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Years ago, a national newspaper described campaign finance reform as “Frankenstein’s monster.” It still is. The latest reminder comes in a confused Federal Election Commission ruling that fines the Sierra Club $28,000 for illegal corporate spending, based on voter scorecards issued in Florida in 2004.
Campaign finance groupies will know that in the 1976 case, Buckley v. Valeo, the Supreme Court, to assure robust discussion of political issues and to avoid constitutionally unacceptable vagueness, construed the Federal Election Campaign Act to regulate only ads that contained “express advocacy.”
Therefore, voter guides that do not expressly advocate the election or defeat of particular candidates have not been subject to the ban on corporate expenditures in political races. The decision also defined “express advocacy” as a specific exhortation to support or oppose a candidate at the polls, such as “vote for,” “vote against,” “support,” “defeat” and the like.
The Sierra Club’s scorecards avoided such terms, and any explicit exhortation to vote, but did contain loaded descriptions of the issues. President Bush was described as having “refused to support the ‘polluter pays’ principle, which would require corporations to fund the cleanup of abandoned toxic waste sites,” and having “required ordinary taxpayers to shoulder the cleanup costs.”
In contrast, his opponent, Sen. John Kerry (D-Mass.), was described as “a leader on cleaning up toxic waste sites” who would “hold polluting companies responsible for paying to clean up abandoned toxic waste sites.” These descriptions were combined with exhortations to “LET YOUR CONSCIENCE BE YOUR GUIDE” and to “LET YOUR VOTE BE YOUR VOICE.” Based on this, the commission found express advocacy despite the absence of the language from Buckley.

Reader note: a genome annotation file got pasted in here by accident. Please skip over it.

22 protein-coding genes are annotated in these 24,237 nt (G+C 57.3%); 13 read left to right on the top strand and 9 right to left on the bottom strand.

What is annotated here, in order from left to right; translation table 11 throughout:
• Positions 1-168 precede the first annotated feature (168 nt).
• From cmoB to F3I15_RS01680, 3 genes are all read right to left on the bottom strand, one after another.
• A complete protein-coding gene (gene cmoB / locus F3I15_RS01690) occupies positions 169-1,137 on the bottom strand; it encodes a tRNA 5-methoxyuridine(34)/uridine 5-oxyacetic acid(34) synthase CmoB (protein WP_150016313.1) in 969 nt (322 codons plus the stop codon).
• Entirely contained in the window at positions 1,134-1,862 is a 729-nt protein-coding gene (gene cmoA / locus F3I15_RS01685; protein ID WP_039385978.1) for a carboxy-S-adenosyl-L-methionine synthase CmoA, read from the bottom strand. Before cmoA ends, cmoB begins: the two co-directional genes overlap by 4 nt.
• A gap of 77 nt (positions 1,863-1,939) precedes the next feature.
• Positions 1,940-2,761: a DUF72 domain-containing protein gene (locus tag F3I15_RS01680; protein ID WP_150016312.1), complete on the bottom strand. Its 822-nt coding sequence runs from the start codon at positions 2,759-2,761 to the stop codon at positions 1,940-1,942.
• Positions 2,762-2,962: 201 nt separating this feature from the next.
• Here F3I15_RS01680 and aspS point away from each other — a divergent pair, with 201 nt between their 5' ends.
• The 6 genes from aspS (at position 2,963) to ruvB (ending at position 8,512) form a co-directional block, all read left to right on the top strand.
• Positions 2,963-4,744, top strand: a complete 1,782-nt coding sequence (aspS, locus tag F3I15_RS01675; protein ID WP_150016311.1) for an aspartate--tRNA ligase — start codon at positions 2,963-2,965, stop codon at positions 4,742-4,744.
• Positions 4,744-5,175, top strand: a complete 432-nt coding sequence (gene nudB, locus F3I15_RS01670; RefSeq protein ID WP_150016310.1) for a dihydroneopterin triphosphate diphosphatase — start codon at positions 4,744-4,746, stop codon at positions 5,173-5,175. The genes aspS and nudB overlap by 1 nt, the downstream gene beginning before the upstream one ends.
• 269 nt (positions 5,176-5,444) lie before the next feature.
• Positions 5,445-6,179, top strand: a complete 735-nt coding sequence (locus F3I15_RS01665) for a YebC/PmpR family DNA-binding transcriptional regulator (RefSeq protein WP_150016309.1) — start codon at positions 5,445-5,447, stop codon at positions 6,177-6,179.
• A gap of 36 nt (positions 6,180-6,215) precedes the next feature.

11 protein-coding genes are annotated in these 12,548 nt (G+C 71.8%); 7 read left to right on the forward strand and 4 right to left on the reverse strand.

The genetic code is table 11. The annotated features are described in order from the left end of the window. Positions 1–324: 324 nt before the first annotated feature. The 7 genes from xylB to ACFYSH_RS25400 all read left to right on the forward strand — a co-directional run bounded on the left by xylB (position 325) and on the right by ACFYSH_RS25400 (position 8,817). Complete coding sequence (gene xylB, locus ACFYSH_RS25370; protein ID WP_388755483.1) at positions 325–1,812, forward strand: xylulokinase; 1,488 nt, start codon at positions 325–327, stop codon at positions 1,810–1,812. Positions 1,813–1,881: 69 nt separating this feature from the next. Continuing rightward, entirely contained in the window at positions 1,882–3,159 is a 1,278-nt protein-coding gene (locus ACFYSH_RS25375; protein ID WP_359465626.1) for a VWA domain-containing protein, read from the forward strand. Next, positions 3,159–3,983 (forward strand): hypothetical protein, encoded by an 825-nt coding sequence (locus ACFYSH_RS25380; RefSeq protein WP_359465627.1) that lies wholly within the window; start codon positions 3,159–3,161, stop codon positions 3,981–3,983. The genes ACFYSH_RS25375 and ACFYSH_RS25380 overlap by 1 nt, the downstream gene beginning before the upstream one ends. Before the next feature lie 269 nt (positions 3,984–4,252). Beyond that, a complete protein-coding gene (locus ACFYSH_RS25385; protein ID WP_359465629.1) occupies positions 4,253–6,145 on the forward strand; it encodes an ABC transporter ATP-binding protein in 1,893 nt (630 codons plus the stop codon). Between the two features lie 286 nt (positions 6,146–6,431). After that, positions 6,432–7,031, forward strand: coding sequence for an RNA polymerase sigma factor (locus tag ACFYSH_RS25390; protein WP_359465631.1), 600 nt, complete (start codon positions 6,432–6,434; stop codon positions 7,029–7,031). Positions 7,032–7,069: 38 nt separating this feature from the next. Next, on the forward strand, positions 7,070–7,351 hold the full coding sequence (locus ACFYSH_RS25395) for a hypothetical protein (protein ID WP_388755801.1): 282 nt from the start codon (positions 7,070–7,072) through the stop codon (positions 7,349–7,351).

The commission’s conclusion may seem intuitively obvious, but abandoning the clarity of the bright-line standard carries a heavy cost. Suppose the next guide merely states that a candidate “supports the ‘polluter pays’ principle, which would require corporations to fund the cleanup of abandoned toxic waste sites, and opposes requiring ordinary taxpayers to shoulder the cleanup costs.” Or suppose that, following that same description of the legislation, the guide lists one candidate as “supports” and the other as “opposes.” Wouldn’t both of these examples fail the new Sierra Club test?
Effective voter guides necessarily involve informing voters about the issues — most voters would gain little from simply knowing how their Congressman voted on “H. 1346.” And frankly, the official titles and purposes of most bills are as loaded as any description that a group might use in a voter guide. For example, the McCain-Feingold bill declared that its purpose was “to provide bipartisan campaign reform.” Isn’t that just a little biased? It’s labeled “bipartisan” and a “reform,” both proven political winners. A candidate listed in support of “bipartisan reform” on a scorecard on “Congressional ethics” surely would benefit over a candidate listed as opposed.
Should a voter guide not encourage people to “vote their conscience”? May the National Right to Life Committee still describe a bill as “pro-life”? Can NARAL Pro-Choice America still describe a bill as “pro-choice”? These are just the type of questions that the bright-line express advocacy standard was intended to resolve — and largely did.